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Family farmers call for tougher CAFO regulations in Farm Bill; The Midwest and Northeast brace for record high temperature in heatwave; Financial-justice advocates criticize crypto regulation bill; Ohio advocates: New rules strengthen protections for sexual-assault victims.

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The RNC kicks off its election integrity effort, Democrats sound a warning bell about conservatives' Project 2025, and Republicans suggest funding cuts to jurisdictions with legal cases against Trump.

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As summer nears, America's newest and largest international dark sky sanctuary beckons, rural job growth is up, but full recovery remains elusive, rural Americans living in prison towns support a transition, while birth control is more readily available in rural areas.

Illinois Environmental Group Seeks Ban on Pesticides Harmful to Bees

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Friday, August 25, 2023   

An Illinois group reported toxic pesticides are causing irreversible damage to young, developing bees, putting the bee population in decline and food crops at risk.

Bees are pollinators, and scientists said without them, it would be impossible to grow many of the plants decorating gardens and putting food on American tables. Environment Illinois said while previous studies identified a number of pesticides harmful to adult honeybees, different research by Imperial College in London shows the same poisons can impair brain development in 'baby bees,' or bee larvae.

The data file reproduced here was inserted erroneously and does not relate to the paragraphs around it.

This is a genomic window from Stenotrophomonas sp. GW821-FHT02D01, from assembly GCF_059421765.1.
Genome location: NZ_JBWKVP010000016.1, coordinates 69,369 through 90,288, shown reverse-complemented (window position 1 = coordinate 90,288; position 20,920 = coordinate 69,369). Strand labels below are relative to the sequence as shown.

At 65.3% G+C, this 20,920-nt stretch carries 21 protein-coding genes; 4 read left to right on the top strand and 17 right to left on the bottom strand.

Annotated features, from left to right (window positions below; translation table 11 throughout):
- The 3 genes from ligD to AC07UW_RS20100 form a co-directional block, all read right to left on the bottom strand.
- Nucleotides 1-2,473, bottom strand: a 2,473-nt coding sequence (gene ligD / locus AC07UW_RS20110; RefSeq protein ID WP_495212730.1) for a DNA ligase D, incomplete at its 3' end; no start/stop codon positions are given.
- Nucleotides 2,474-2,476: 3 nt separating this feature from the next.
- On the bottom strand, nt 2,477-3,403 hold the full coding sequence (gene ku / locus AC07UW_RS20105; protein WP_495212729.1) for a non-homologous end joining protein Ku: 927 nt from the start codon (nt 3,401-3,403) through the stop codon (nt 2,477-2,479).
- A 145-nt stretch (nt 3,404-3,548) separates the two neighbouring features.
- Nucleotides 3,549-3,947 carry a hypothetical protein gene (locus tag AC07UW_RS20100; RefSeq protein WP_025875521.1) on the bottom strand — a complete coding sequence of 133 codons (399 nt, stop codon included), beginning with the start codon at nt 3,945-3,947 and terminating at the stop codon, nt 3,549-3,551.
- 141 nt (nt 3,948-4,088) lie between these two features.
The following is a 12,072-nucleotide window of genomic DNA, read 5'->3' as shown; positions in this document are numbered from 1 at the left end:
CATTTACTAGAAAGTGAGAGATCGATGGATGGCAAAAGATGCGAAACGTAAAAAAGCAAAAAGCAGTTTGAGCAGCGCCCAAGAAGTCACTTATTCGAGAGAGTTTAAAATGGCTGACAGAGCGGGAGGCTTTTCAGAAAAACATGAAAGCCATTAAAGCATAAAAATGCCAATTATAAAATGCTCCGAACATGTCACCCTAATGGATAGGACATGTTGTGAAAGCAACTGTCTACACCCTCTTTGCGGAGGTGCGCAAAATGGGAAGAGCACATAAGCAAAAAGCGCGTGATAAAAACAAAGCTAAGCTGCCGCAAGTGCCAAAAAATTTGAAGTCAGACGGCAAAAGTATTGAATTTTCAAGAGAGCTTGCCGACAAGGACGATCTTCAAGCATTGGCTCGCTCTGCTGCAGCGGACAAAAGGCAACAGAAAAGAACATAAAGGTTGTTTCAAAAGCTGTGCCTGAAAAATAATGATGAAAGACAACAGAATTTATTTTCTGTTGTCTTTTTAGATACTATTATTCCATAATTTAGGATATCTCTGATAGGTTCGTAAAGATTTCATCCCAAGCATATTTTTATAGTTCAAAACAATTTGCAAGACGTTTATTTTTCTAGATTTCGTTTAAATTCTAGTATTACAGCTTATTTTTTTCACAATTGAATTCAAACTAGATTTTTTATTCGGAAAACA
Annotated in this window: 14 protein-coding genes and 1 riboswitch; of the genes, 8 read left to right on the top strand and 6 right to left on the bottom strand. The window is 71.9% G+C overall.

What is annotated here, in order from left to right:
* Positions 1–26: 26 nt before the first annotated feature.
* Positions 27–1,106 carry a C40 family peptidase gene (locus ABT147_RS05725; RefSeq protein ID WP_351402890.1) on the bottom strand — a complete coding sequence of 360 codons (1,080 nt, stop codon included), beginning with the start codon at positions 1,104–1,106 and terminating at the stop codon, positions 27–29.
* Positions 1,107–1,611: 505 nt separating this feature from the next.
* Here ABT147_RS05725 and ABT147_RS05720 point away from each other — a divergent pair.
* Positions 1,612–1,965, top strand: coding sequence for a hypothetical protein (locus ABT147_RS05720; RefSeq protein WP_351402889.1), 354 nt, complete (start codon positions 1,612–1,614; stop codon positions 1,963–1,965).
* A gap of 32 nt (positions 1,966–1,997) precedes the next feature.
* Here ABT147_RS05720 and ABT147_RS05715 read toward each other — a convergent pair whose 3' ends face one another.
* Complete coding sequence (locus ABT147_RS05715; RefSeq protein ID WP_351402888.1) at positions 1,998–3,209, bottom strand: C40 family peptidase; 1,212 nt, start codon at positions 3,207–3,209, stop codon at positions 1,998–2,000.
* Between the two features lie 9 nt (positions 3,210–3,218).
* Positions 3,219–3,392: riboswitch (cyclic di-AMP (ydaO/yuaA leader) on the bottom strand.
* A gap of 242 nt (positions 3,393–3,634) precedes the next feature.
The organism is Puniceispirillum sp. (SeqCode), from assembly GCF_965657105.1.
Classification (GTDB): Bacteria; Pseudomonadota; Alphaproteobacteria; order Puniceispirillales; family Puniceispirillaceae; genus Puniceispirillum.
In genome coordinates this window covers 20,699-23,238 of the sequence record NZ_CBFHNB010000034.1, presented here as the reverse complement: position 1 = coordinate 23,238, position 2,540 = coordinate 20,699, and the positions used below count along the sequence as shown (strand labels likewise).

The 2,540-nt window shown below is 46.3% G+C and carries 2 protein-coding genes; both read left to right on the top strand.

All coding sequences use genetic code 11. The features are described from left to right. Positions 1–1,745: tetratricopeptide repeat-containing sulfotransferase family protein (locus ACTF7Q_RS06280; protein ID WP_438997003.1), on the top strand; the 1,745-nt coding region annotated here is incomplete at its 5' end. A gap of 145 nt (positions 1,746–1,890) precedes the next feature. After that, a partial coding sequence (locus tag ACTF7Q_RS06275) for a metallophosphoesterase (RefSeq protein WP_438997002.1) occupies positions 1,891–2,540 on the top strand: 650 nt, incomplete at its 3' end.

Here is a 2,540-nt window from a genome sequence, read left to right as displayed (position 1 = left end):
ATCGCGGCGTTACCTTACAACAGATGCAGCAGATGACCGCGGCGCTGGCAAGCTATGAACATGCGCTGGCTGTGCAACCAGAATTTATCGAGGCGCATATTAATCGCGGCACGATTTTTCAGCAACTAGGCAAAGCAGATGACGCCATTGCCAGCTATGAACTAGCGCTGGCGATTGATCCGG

Emily Kowalski, outreach and engagement manager for Environment Illinois, said the government needs to ban the bug killers.

"We're calling on the Environmental Protection Agency to ban the worst uses of these bee-killing pesticides," Kowalski explained. "And we're calling on major retailers, including Amazon, to stop selling these bee-killing pesticides."

Kowalski pointed out many farmers and gardeners use "neonics," pesticides capable of stunting brain development in bee larvae, damaging their neural cells and keeping them from pollination and other activities common to bees. Researchers found the number of bees found in Europe and the United States is down 30% since 2000.

Kowalski noted environmental groups are urging more states to take action, and nine states have already restricted some of the worst uses of neonics, but officials have yet to do the same in Illinois.

She stressed bee populations in eight other states have all but disappeared.

"Our main mission is a vision of a greener Illinois," Kowalski emphasized. "That protects places where nature can thrive, and offers us and our children a greater opportunity to live healthier, more enriching lives."

In addition to pesticides, bees are also disappearing due to the effects of climate change and the loss of habitat. She added they are asking the U.S. Fish and Wildlife Service and some state agencies to add protections for native species of bees under the Endangered Species Act.


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